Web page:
Fast-moving web threat spreads around the world
Posted on 19 June 2007.
Security researchers at Trend Micro reported an accelerating infection in Italy of seemingly legitimate web pages loaded with malicious code that could plant a keylogger to steal user passwords, or turn computers into proxy servers for various other attacks.

Analyzed data indicates that tens of thousands of users worldwide have already accessed compromised urls, oblivious to the threat as a result of their natural web surfing activity. The initial HTML malware takes advantage of a vulnerability in so-called "iFrames" that are commonly used on websites and commonly exploited. Trend Micro researchers believe it was initially probably an automated attack, created from a computer Trojan-making kit.



On the IP page where the affected browser is initially redirected, the malware toolkit statistics page displays information on how users visiting legitimate Italian Web sites are getting redirected to the host from where the download chain begins.

The spreading mechanism is a complex chain, but it relies on website owners being unaware that they are compromised, and website users being unaware that surfing through seemingly legitimate pages can actually be part of an infection process:

1. First-level URLs are the compromised or hacked legitimate websites. They are legitimate websites primarily Italian and mostly advertising local services for tourism, hotels, auto-services, music, lotto and so on.

2. These websites were hacked and a malicious IP address (HTML_IFRAME.CU) is inserted or injected into the HTML code of the legitimate website so that users will be redirected to another site with a Javascript downloader (JS_DLOADER.NTJ). These are the second and third level URLs, and Trend Micro can block the downloader.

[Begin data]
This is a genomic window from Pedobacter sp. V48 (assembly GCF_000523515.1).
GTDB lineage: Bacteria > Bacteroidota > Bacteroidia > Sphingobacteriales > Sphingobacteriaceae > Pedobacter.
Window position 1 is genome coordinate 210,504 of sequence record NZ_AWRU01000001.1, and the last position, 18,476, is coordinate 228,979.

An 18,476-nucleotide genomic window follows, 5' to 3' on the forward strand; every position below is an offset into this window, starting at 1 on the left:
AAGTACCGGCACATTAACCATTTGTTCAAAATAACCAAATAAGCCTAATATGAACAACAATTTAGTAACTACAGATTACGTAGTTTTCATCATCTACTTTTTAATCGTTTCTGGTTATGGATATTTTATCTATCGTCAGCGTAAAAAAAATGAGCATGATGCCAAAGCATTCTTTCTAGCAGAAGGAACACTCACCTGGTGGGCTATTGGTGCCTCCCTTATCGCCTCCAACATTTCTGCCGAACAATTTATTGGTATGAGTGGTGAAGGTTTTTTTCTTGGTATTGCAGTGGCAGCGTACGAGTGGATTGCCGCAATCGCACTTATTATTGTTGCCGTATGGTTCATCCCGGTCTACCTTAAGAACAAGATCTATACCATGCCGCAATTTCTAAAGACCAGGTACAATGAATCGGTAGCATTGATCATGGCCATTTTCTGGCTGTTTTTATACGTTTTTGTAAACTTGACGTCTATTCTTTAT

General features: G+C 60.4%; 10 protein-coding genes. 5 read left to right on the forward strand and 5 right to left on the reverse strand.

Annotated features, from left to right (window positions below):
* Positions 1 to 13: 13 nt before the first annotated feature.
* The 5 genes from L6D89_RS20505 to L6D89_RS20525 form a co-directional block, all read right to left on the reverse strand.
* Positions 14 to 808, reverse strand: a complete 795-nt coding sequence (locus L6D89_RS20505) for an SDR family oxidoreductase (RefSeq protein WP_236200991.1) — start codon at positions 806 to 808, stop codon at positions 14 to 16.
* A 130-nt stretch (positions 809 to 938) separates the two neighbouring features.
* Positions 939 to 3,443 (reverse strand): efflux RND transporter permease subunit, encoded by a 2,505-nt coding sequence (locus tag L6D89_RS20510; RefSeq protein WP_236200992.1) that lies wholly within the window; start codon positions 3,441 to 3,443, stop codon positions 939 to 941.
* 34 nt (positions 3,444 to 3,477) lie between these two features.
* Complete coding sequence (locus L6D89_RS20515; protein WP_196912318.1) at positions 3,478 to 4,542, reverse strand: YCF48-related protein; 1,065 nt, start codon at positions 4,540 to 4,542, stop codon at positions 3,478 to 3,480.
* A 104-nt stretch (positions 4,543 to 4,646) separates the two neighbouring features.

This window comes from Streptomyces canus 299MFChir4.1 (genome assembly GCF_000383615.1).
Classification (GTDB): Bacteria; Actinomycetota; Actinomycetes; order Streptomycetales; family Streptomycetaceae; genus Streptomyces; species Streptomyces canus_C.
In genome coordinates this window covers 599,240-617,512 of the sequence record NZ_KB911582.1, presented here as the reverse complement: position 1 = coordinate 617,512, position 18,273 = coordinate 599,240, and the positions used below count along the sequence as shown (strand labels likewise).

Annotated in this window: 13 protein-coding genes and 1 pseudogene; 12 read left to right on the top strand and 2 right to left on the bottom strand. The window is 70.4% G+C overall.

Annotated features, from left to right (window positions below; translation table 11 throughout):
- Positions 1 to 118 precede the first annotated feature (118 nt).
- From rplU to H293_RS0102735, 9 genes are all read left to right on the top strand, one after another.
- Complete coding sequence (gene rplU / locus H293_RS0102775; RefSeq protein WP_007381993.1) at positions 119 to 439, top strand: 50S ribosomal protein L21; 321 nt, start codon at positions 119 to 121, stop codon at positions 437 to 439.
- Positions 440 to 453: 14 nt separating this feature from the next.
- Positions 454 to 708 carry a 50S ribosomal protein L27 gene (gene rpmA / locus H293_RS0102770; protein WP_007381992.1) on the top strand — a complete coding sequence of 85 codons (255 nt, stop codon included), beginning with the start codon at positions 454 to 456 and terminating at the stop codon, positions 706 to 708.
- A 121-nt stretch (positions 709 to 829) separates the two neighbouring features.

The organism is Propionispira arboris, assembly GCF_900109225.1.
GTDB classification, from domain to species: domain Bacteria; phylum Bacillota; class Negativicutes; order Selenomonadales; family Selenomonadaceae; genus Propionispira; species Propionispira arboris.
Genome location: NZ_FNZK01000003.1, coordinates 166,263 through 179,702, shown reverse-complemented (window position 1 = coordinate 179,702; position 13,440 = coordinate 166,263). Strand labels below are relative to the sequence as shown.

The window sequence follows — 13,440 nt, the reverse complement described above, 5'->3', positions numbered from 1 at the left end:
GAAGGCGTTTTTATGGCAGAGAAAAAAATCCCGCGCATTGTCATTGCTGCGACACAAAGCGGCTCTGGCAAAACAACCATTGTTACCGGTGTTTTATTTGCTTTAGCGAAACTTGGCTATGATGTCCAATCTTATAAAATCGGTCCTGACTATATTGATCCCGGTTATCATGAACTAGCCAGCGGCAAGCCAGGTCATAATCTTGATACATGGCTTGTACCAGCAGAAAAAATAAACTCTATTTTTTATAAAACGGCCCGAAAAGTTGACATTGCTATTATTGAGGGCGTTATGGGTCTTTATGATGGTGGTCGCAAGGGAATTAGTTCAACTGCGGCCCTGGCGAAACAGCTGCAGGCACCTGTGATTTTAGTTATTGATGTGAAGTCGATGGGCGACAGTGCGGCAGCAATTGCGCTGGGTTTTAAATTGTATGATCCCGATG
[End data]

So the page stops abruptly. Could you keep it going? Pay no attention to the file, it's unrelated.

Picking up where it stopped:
3. This third-level URL in turn downloads another Trojan into the target system from another fourth-level URL. This is the URL for TROJ_SMALL.HCK, which Trend Micro can also block.

4. The Trojan in turn downloads two additional Trojans from two different fifth-level URLs.These are the URLs for TROJ_AGENT.UHL and TROJ_PAKES.NC, both of which Trend Micro can block.

5. The PAKES Trojan then downloads an information stealer, a variant of the SINOWAL trojan, from another sixth-level URL.
 
Once the user visits any of the said Web sites, the affected computer is directed to another IP address that contains the malicious JavaScript detected by Trend Micro as JS_DLOADER.NTJ. This JavaScript then downloads a new member in the infection series detected as TROJ_SMALL.HCK. Trying to cause a buffer overflow on the user’s Internet browser, JS_DLOADER.NTJ exploits browser vulnerabilities. Through this, it is able to download TROJ_SMALL.HCK. On initial testing, TrendLabs researchers observed that this malicious JavaScript appears to be “browser-aware” in that it can choose which vulnerability to take advantage of depending on the browser.

TROJ_SMALL.HCK, in turn, downloads TROJ_AGENT.UHL and TROJ_PAKES.NC. TROJ_AGENT.UHL can act as a proxy server that allows a remote user to anonymously connect to the Internet via an infected computer. TROJ_PAKES.NC, on the other hand, is dumped in the user’s temporary folder and downloads the keylogging information thief TSPY_SINOWAL.BJ.





Spotlight

The synergy of hackers and tools at the Black Hat Arsenal

Posted on 27 August 2014.  |  Tucked away from the glamour of the vendor booths and the large presentation rooms filled with rockstar sessions, was the Arsenal - a place where developers were able to present their security tools and grow their community.


Weekly newsletter

Reading our newsletter every Monday will keep you up-to-date with security news.
  



Daily digest

Receive a daily digest of the latest security news.
  

DON'T
MISS

Fri, Aug 29th
    COPYRIGHT 1998-2014 BY HELP NET SECURITY.   // READ OUR PRIVACY POLICY // ABOUT US // ADVERTISE //